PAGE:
UN report pins airlines on smuggled gold bars

Each day, more than $18.6 billion of goods travel by air, a third of world trade by value, according to the International Air Transport Association (Iata).

A new United Nations report, however, points out that one of the goods is smuggled gold bars out of DR Congo. The report added that some of these metal bars are flown out from Entebbe airport.

“Airlines play an important role in enabling the transport of unwrought gold from DR Congo to Dubai. For example, four people involved in the gold sector told the UN group of experts that it was common practice for smugglers to purchase additional, empty seats in order to maximise the amount of gold smuggled on one single trip,” notes the report, released less than two weeks ago.

A UN report notes that gold smugglers bribe state agents at Entebbe

Ethiopian Airlines and Kenya Airways are the main airlines plying the Lubumbashi and Dubai routes. Ethiopian Airlines told the UN experts it had not put in place measures to check transported gold and to authenticate the identity of its carriers.

Kenya Airways told the group that it did not allow the transportation of gold as hand luggage. However, the UN experts wrote that based on the answers it had received from Iata and the airline officials, it was the responsibility of the custom officials to ensure that transporters of gold had the necessary documents before takeoff.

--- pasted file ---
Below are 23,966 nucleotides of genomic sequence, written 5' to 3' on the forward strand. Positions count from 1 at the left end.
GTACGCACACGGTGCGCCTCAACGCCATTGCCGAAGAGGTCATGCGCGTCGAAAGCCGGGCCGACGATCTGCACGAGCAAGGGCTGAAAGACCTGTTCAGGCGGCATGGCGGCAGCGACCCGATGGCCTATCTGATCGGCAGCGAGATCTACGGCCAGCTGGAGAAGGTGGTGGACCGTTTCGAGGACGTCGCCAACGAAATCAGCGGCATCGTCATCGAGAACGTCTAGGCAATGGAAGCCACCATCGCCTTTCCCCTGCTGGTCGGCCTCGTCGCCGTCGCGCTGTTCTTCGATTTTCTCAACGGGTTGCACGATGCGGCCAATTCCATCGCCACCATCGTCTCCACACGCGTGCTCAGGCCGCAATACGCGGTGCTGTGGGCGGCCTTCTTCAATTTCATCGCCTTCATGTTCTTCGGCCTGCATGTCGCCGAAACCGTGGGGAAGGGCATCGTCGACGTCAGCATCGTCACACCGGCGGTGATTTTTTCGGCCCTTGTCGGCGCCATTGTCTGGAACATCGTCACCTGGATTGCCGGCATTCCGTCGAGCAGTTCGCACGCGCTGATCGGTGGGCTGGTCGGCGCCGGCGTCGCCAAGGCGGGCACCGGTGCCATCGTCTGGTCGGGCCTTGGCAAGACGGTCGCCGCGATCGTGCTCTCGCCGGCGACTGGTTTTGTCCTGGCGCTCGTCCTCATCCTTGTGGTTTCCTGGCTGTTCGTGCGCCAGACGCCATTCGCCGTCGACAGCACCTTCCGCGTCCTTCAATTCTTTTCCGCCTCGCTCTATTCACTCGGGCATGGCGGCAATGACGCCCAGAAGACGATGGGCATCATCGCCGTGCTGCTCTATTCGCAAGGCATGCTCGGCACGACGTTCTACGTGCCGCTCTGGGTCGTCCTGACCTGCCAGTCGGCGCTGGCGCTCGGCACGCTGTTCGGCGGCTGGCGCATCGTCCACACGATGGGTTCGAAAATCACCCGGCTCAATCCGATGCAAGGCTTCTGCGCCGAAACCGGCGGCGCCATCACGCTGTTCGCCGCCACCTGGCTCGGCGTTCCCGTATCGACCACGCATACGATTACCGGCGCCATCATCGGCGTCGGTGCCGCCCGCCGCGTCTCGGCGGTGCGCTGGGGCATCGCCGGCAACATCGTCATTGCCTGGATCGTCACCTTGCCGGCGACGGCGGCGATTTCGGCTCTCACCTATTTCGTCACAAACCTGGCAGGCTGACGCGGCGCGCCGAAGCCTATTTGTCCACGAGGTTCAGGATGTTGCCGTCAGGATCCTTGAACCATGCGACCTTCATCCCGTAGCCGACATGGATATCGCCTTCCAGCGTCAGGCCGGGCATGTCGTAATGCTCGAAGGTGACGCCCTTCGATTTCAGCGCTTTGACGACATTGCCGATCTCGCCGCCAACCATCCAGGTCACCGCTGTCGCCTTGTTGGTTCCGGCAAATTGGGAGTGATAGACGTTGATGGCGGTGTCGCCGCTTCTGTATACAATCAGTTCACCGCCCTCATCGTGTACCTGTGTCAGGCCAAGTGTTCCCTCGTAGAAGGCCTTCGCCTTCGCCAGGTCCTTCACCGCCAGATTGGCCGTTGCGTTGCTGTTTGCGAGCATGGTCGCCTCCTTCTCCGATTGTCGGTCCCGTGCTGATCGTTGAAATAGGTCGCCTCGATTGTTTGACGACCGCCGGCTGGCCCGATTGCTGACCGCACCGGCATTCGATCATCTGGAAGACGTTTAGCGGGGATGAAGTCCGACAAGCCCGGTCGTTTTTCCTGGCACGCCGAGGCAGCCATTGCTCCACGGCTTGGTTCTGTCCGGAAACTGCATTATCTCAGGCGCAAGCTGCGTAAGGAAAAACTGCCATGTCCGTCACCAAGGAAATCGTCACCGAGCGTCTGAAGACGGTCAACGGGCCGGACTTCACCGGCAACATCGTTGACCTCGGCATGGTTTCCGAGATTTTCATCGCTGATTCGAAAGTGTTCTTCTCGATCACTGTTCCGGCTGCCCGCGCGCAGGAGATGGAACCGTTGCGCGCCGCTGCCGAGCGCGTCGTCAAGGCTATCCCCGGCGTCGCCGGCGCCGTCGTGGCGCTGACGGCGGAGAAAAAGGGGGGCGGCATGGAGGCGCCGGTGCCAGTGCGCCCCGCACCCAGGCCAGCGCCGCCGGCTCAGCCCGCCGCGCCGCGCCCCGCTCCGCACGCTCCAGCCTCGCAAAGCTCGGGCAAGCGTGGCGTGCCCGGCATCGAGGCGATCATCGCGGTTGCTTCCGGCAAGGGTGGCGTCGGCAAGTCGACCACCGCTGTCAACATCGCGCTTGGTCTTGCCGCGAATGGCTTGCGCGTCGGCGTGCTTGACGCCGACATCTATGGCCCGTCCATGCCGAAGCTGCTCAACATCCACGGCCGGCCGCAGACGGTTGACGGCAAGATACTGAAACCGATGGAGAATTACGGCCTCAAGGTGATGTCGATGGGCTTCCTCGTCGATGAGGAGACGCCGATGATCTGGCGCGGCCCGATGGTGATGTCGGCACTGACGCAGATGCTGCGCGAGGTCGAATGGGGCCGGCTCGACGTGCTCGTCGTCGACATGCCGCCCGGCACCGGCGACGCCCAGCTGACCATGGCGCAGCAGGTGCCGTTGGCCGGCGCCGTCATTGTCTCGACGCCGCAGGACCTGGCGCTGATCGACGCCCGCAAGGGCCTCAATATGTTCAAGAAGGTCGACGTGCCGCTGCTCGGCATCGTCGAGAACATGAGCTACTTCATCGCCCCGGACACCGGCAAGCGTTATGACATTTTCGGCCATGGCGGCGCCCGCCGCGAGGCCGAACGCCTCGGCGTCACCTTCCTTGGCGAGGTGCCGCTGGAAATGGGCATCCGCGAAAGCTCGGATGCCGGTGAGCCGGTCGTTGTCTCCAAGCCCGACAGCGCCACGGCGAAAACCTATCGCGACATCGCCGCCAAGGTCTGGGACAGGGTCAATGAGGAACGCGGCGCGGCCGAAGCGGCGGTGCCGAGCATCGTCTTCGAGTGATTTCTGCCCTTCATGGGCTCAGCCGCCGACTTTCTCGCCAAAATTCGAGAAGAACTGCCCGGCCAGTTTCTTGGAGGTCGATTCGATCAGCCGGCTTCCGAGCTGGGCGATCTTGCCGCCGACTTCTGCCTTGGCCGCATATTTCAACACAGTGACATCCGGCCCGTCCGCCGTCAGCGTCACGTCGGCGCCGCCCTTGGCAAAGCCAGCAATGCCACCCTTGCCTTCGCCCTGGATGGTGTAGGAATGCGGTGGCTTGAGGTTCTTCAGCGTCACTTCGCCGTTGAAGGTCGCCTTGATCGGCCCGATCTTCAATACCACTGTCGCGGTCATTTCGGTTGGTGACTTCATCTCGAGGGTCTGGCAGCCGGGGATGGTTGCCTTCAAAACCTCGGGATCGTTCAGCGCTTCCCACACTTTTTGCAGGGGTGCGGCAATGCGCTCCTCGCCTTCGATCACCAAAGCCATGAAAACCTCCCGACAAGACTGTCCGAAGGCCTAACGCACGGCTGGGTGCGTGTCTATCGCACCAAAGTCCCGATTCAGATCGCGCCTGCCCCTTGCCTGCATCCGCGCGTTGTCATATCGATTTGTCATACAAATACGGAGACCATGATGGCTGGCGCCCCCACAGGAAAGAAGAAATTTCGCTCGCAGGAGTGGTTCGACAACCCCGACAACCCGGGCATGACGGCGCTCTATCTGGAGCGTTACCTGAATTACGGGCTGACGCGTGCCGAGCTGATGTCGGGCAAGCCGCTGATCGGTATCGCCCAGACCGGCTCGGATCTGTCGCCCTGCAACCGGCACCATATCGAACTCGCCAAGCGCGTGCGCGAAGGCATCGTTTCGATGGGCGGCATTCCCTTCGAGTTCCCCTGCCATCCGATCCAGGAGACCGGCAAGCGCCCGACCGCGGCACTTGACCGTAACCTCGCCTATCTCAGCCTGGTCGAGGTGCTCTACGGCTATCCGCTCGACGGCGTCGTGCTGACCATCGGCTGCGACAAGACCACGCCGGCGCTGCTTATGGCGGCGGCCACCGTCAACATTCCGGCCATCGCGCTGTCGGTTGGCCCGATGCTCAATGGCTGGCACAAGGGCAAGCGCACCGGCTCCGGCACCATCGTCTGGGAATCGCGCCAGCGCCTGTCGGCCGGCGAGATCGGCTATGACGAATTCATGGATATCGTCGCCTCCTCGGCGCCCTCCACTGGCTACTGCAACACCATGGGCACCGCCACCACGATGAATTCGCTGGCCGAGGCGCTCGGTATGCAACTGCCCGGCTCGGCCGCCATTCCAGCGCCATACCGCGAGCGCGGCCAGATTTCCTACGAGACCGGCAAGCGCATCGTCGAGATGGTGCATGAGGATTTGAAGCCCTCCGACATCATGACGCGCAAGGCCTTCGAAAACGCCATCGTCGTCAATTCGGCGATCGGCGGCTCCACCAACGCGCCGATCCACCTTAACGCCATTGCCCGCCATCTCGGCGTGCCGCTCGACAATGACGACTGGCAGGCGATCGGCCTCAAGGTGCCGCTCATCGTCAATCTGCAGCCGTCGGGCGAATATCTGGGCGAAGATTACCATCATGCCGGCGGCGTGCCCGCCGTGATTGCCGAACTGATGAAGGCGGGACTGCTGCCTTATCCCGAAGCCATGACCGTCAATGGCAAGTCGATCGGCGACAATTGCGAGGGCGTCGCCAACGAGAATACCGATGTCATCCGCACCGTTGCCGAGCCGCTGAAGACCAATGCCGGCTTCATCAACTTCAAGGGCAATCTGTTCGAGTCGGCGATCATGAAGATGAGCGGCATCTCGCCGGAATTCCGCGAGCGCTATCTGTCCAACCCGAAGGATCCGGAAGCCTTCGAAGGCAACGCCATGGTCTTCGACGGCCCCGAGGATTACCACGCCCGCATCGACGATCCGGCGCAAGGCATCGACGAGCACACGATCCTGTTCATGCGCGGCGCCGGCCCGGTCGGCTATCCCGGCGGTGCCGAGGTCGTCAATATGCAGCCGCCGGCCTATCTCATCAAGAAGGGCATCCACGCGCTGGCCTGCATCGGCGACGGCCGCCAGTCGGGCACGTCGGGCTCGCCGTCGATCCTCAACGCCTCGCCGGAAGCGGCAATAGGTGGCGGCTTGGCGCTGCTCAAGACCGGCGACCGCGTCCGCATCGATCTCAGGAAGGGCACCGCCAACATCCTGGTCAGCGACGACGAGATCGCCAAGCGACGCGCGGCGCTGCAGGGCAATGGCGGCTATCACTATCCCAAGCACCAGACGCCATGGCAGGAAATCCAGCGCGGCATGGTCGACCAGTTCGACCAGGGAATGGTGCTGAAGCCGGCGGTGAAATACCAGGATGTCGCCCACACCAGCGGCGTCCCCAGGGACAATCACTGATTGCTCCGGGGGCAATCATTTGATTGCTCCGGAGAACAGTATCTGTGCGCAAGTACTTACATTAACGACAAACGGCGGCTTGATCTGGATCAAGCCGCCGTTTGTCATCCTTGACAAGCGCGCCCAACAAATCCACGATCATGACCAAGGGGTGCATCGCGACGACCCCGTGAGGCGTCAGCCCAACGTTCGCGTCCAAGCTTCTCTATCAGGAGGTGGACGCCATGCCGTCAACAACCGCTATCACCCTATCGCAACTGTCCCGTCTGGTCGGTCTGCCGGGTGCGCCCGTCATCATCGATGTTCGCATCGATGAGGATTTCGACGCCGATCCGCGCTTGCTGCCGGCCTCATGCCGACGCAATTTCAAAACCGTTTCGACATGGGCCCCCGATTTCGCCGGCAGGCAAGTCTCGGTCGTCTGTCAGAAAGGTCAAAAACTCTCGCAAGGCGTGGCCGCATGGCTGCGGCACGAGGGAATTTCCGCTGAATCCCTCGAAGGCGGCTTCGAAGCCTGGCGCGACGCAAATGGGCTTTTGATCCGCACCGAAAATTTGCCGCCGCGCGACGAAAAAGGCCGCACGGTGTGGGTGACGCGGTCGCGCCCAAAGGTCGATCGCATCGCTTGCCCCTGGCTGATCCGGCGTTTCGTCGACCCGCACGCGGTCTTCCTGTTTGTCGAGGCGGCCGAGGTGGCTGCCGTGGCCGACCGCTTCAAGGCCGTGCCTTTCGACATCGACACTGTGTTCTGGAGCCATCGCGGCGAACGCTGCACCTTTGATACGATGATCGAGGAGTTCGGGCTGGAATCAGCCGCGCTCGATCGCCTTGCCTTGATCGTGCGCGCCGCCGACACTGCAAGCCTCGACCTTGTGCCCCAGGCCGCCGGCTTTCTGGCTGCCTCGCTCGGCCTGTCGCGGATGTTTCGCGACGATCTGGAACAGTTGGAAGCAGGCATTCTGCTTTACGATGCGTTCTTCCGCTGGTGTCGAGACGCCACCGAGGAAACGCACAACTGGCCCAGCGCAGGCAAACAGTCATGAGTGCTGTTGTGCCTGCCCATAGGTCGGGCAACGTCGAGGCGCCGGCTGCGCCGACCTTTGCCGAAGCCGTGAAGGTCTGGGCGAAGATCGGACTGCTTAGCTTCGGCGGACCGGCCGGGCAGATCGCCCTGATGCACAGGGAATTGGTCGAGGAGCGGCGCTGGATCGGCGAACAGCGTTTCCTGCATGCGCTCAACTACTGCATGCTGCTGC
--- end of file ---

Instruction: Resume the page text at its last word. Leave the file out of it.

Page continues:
The experts, though, found out that the custom officials around the region were not doing their job well.

The report further notes: “several sources, including custom agents and people involved in the gold sector, told the group that smugglers bribe state agents at Entebbe, Nairobi and Lubumbashi airports to pass unhindered through airports.”

One of the effects of smuggled gold being transported as hand luggage aboard aircrafts is that it denies the country tax revenue.

It also stifles investment opportunities for the international carriers of valuable items. Companies such as Brinks, G4S, Ferrari Worldwide, Malca-Amit, which deal in the transportation of valuable commodities, could stay away from East Africa if smugglers are finding an easy passage through the airlines.


© 2016 Observer Media Ltd